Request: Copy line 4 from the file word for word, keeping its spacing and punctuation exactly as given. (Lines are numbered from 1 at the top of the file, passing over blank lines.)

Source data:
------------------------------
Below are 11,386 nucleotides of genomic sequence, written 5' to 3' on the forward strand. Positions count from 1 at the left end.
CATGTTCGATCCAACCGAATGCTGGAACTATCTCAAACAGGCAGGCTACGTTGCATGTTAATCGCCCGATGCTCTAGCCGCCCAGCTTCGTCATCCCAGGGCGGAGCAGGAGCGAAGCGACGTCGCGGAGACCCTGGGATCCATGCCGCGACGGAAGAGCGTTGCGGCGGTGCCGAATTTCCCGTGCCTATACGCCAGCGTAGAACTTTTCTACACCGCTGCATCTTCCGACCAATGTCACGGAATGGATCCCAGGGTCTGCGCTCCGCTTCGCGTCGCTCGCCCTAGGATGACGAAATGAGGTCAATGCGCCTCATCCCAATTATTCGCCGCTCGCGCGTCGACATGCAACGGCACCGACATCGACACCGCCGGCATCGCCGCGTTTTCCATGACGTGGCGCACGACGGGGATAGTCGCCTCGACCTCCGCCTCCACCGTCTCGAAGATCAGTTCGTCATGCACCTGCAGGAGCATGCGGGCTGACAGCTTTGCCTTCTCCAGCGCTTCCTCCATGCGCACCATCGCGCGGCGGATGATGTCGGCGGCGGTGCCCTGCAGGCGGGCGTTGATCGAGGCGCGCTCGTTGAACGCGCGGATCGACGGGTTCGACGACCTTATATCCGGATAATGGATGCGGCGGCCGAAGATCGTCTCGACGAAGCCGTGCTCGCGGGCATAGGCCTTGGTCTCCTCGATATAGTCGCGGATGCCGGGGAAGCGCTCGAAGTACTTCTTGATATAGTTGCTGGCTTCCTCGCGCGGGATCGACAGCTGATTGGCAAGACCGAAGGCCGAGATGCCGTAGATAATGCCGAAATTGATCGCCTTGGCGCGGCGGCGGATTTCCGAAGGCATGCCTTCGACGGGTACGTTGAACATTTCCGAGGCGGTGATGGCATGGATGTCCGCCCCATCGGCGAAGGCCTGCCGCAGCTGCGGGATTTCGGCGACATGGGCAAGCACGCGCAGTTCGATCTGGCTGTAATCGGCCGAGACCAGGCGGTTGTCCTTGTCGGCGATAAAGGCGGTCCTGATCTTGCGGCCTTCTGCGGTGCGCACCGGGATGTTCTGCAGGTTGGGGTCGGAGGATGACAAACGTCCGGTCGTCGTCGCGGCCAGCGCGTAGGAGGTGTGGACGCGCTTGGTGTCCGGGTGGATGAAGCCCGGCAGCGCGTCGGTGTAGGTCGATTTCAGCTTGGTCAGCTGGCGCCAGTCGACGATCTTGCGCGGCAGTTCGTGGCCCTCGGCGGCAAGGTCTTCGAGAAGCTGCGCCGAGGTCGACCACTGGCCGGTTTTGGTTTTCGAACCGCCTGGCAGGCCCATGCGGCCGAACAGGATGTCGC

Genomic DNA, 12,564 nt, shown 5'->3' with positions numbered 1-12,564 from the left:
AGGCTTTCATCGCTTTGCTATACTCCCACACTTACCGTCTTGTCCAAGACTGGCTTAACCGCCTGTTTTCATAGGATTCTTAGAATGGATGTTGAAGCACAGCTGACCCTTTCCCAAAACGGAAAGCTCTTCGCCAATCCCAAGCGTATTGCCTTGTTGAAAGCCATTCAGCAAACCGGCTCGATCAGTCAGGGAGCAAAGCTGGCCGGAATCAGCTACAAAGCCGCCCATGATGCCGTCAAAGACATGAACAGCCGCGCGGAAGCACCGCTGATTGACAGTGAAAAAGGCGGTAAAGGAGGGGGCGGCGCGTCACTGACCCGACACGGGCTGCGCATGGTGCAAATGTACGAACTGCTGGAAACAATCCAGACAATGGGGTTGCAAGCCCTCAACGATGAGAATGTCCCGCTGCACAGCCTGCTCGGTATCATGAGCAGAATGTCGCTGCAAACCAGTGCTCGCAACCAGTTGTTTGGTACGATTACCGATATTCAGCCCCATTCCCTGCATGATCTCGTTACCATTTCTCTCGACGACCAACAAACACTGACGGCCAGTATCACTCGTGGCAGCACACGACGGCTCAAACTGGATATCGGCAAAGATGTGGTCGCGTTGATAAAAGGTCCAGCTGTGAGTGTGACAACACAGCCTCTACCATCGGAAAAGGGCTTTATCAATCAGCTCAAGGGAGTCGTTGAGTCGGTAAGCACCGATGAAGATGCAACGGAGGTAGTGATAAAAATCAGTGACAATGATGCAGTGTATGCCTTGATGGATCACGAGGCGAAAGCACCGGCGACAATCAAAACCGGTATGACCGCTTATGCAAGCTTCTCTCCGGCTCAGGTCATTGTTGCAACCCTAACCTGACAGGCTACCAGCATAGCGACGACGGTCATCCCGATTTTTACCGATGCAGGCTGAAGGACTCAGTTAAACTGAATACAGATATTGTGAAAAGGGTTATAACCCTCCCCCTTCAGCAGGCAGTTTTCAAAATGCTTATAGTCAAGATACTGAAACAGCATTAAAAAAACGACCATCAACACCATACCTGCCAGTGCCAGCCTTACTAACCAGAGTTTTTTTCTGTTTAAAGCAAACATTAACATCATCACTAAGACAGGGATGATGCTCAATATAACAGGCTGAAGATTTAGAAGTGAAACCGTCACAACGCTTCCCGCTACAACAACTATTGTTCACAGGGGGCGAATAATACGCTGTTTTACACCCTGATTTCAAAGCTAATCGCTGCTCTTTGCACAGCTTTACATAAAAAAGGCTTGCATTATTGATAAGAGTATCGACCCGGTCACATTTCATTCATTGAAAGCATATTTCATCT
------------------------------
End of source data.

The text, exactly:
AGGCTTTCATCGCTTTGCTATACTCCCACACTTACCGTCTTGTCCAAGACTGGCTTAACCGCCTGTTTTCATAGGATTCTTAGAATGGATGTTGAAGCACAGCTGACCCTTTCCCAAAACGGAAAGCTCTTCGCCAATCCCAAGCGTATTGCCTTGTTGAAAGCCATTCAGCAAACCGGCTCGATCAGTCAGGGAGCAAAGCTGGCCGGAATCAGCTACAAAGCCGCCCATGATGCCGTCAAAGACATGAACAGCCGCGCGGAAGCACCGCTGATTGACAGTGAAAAAGGCGGTAAAGGAGGGGGCGGCGCGTCACTGACCCGACACGGGCTGCGCATGGTGCAAATGTACGAACTGCTGGAAACAATCCAGACAATGGGGTTGCAAGCCCTCAACGATGAGAATGTCCCGCTGCACAGCCTGCTCGGTATCATGAGCAGAATGTCGCTGCAAACCAGTGCTCGCAACCAGTTGTTTGGTACGATTACCGATATTCAGCCCCATTCCCTGCATGATCTCGTTACCATTTCTCTCGACGACCAACAAACACTGACGGCCAGTATCACTCGTGGCAGCACACGACGGCTCAAACTGGATATCGGCAAAGATGTGGTCGCGTTGATAAAAGGTCCAGCTGTGAGTGTGACAACACAGCCTCTACCATCGGAAAAGGGCTTTATCAATCAGCTCAAGGGAGTCGTTGAGTCGGTAAGCACCGATGAAGATGCAACGGAGGTAGTGATAAAAATCAGTGACAATGATGCAGTGTATGCCTTGATGGATCACGAGGCGAAAGCACCGGCGACAATCAAAACCGGTATGACCGCTTATGCAAGCTTCTCTCCGGCTCAGGTCATTGTTGCAACCCTAACCTGACAGGCTACCAGCATAGCGACGACGGTCATCCCGATTTTTACCGATGCAGGCTGAAGGACTCAGTTAAACTGAATACAGATATTGTGAAAAGGGTTATAACCCTCCCCCTTCAGCAGGCAGTTTTCAAAATGCTTATAGTCAAGATACTGAAACAGCATTAAAAAAACGACCATCAACACCATACCTGCCAGTGCCAGCCTTACTAACCAGAGTTTTTTTCTGTTTAAAGCAAACATTAACATCATCACTAAGACAGGGATGATGCTCAATATAACAGGCTGAAGATTTAGAAGTGAAACCGTCACAACGCTTCCCGCTACAACAACTATTGTTCACAGGGGGCGAATAATACGCTGTTTTACACCCTGATTTCAAAGCTAATCGCTGCTCTTTGCACAGCTTTACATAAAAAAGGCTTGCATTATTGATAAGAGTATCGACCCGGTCACATTTCATTCATTGAAAGCATATTTCATCT